Main content area

Root studies on grass species in a semi-arid South Africa along a soil-water gradient

Snyman, Hennie A.
Agriculture, ecosystems & environment 2009 v.131 no.3-4 pp. 247-254
rangelands, forage grasses, root systems, species differences, soil water content, semiarid zones, environmental degradation, grazing intensity, plant available water, spatial distribution, seasonal variation, dormancy, dry matter partitioning, water use efficiency, rain, range management, South Africa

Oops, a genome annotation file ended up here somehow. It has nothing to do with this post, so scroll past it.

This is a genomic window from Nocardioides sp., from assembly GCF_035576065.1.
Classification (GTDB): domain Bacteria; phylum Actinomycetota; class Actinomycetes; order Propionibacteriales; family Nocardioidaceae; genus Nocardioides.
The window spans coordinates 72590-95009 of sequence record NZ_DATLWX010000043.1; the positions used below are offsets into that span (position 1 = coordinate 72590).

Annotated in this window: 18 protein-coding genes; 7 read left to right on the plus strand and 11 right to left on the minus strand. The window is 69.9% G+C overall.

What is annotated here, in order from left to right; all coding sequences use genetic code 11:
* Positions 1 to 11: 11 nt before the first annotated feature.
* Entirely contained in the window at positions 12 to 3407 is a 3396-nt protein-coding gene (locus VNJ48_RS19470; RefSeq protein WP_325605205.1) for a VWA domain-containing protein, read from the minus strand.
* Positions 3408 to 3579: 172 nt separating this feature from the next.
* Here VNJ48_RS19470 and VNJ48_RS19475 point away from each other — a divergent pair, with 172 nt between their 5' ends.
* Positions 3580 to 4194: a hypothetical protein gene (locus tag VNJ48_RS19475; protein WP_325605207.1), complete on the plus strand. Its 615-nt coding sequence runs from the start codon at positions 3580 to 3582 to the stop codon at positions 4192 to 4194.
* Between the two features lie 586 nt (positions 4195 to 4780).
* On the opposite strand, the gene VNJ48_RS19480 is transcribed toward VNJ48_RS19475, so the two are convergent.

For sound rangeland management it is essential to develop a better understanding of patterns of plant growth, production and how they relate to the driving influences of water and ecosystem degradation. Ecologically sensitive arid and semi-arid rangelands are increasingly subject to severe grazing pressure, which cause their rapid degradation. This study therefore quantified the seasonal trend in root distribution and root/shoot ratio with depth and degradation along a soil-water gradient in a semi-arid rangeland, over a 7-year period (1999/2000-2005/2006). Rangeland artificially maintained in three different conditions (good, moderate and poor) was regularly sampled. Roots were cored bimonthly to a depth of 1200mm at 50mm intervals and separated from the soil by wet sieving. Generally root distribution increased with depth for rangeland in good condition when soil-water content decreased, with the reverse being true for degraded rangeland. The rangelands in good and moderate conditions showed an increase in root mass with depth at about 75mm, regardless of soil-water availability. Above- and belowground phytomass production increased linearly over the growing season (September to April) with increasing soil-water content and this effect was enhanced as rangeland condition improved from poor through moderate and good. Sufficient plant-available water in spring is important for optimal aboveground production in rangeland in good condition, while high soil-water is important for optimal autumnal aboveground growth in degraded rangeland. In the dormant period (May to August) root die back occurred with increasing soil-water content. Regardless of rangeland condition, higher soil-water content increased the ratio of belowground to aboveground production. Water was used more efficiently with an increase in soil-water content, regardless of rangeland condition, but was always lower for the poor condition rangeland. This is of the few information where soil-water instead of rainfall was used in regressions to estimate above- and belowground production of semi-arid rangelands. Maintaining rangeland in good condition ensures greater utilization of plant-available water.